Film Look – How To Make Video Look Like Film

By | May 30, 2017

What’s wrong with Video?

Maybe you shoot video for a living – doing corporate work, TV documentary or adverts. Perhaps you are a student film maker or an enthusiastic amateur. Regardless of what you do with video, the likelihood is that you want to make films – even if only for yourself and friends and family. If you are new to video production, then the idea of ‘film-look’ – in other words giving video the look of film might seem quite new to you. If you are new to the idea of film look, or only know that you want to make your video look like film then it can be a daunting task to try and discover just what you need to do to make your video look like it was shot on celluloid.

Looking out for a ‘Film-like’ look!

The term ‘film-look’, or filmize (as it is called by wikepdia) is a generic term that has been applied to lots of process, some physical, some chemical and now – many digital. Celluloid (film) is expensive, wasteful and time consuming to develop – not to mention risky – destroying film footage is too easy! Tape is cheap and easy to use and the quality of video cameras has improved vastly in recent years. With the advent of digital video it has become possible for almost any camera to record acceptable quality video – analogue cameras were generally unsuitable for film look unless they were of a high end professional nature. Now, with DV, HD and HDV it has become more easy than ever to make a high-quality movie that has the look and feel of film.

DV, High Definition and ‘film-look’

It is important to realise that the higher quality camera you shoot on, the better your filmized piece will appear. Not is only is the quality of the camera important but also the format it uses. DV, or Digital Video is the lowest quality format you should be using. Ideally, shoot on HDV – a highly compressed High Definition version of DV or a professional HD variant.

So just what creates a ‘Film Look’ on video ?

Been to the theater recently? Film looks very different to raw digital video. There are a number of reasons for this but the most basic and obvious concepts are the differing nature of a film and video camera and more importantly that film stock is a chemical based medium whereas video is a digital / magnetic medium. The chemical nature of celluloid ensures that it records color in similar way to our eyes, has a much larger brightness range and does not harshly clip shadows and highlights. Digital Video stores image data in a finite range and brightness is stored in a linear fashion – quite different to how the human eye sees. Motion is different too, with far less motion blur in an image.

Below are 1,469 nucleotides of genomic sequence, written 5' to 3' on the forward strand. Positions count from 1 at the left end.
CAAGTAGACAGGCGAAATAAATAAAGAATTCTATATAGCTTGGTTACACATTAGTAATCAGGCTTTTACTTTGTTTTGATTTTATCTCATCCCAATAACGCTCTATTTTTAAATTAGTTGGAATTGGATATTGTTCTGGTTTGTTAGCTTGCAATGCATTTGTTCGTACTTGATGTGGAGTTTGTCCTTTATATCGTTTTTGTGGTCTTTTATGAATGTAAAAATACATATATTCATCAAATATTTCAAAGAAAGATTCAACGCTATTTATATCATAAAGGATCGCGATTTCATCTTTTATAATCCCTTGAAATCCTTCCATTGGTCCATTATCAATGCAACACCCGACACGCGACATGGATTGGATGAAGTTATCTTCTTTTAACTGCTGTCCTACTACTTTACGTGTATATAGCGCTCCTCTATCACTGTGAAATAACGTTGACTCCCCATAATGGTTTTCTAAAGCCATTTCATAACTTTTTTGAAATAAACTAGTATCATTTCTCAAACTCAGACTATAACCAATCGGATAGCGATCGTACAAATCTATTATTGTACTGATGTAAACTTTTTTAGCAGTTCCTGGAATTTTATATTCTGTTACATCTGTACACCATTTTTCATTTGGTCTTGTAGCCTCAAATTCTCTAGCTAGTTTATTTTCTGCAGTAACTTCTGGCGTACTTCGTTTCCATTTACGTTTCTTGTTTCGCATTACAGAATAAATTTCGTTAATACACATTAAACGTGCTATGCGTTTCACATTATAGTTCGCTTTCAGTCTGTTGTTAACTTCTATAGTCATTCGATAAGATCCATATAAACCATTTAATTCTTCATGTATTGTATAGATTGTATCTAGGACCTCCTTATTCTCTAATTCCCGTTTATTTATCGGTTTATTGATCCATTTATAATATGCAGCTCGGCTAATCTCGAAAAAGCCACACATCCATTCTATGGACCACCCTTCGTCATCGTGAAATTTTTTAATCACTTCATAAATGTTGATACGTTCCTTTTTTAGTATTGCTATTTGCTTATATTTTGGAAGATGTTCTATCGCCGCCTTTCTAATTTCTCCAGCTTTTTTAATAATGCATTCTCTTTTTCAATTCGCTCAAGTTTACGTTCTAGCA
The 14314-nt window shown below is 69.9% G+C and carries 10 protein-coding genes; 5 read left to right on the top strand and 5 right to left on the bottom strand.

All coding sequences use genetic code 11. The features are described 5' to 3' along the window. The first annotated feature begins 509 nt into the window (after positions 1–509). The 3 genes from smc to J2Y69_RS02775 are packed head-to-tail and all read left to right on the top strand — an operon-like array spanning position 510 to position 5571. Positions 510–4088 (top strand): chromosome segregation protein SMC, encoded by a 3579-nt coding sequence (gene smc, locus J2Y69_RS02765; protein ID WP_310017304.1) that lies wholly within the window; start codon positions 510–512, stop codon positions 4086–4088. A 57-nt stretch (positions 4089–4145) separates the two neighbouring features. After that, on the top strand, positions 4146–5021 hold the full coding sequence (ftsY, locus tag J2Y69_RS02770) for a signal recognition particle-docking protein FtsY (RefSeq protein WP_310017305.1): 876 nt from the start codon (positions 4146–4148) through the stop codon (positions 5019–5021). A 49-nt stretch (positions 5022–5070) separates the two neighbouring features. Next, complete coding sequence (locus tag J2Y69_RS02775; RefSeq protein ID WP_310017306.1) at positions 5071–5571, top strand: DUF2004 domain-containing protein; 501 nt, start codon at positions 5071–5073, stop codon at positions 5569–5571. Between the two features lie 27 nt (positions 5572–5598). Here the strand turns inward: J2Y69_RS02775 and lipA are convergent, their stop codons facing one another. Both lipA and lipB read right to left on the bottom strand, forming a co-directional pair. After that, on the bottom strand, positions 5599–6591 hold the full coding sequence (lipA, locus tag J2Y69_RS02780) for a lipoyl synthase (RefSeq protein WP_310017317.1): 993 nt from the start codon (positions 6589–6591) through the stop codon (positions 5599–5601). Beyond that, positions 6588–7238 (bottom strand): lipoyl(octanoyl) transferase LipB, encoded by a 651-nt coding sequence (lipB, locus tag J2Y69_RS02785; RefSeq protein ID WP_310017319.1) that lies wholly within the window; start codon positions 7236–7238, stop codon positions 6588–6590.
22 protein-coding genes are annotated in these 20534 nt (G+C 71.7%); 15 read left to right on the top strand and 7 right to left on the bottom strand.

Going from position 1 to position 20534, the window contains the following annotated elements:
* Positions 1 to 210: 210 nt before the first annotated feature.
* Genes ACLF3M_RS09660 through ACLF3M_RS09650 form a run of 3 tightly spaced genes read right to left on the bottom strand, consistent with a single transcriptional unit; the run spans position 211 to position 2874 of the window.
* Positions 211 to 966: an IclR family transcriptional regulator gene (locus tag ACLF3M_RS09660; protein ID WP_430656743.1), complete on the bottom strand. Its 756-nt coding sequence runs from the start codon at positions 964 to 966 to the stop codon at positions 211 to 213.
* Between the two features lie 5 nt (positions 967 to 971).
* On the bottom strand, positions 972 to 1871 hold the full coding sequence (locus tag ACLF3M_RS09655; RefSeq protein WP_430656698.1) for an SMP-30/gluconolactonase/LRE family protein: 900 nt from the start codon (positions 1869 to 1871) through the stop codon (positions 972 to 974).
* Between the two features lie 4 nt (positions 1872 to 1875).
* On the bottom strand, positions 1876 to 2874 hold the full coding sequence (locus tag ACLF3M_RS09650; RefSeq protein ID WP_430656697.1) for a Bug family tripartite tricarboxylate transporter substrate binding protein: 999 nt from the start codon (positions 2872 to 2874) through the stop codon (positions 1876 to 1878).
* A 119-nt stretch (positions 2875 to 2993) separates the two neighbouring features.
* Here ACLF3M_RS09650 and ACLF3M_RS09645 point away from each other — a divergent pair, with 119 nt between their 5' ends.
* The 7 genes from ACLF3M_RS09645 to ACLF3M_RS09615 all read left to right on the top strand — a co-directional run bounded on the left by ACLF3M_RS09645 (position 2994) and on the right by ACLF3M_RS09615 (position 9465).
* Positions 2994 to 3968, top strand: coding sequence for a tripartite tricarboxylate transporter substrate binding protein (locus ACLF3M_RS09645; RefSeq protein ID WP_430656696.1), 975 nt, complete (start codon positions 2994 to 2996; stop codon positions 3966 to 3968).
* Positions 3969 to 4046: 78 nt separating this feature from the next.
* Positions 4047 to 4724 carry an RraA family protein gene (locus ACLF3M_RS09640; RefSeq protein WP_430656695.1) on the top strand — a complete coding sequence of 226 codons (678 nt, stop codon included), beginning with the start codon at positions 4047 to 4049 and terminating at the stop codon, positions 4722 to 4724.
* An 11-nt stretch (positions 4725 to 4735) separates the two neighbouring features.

The Evil Legacy Of Analogue Video: Interlacing

One of the tell tale signs of video are the sawtooth like jagged edges that are produced by the interlacing process. In short, interlacing refers to the half frame display of video. Each frame is split up into odd and even lines and these are recorded and displayed out of time to increase the amount of motion recorded. This means that still pictures have higher resolution and moving pictures have more motion (although less resolution).

Creating an authentic film look requires the use of a 24p or other progressive format camera or a deinterlacer to make the interlaced video progressive (or a single frame) . This progressive frame will not feature motion artefacts caused by interlacing assuming that it has been deinterlaced well.

Color Correction / Grading

Much of film look comes from grading / colorising. Video is given a more film like appearance through the use of Gamma and Contrast adjustments. The most common way to give an image a more film like approach is to use a curves tool to create a soft s like curve. The s curve simulates the way film responds to brightness – in a non linear fashion – versus the straight line of video.

Color correction is used to one down the overly bright and saturated look video has. Color correction is also used to stylise the piece – this often helps with film look because film cinematography is often far more intricate than video lighting where illumination is exposure bases.

Film stock flashing and color timing – done in the development lab after shooting – can easily be simulated in software and contribute a huge amount to what most audiences unconsciously recognise as a film look.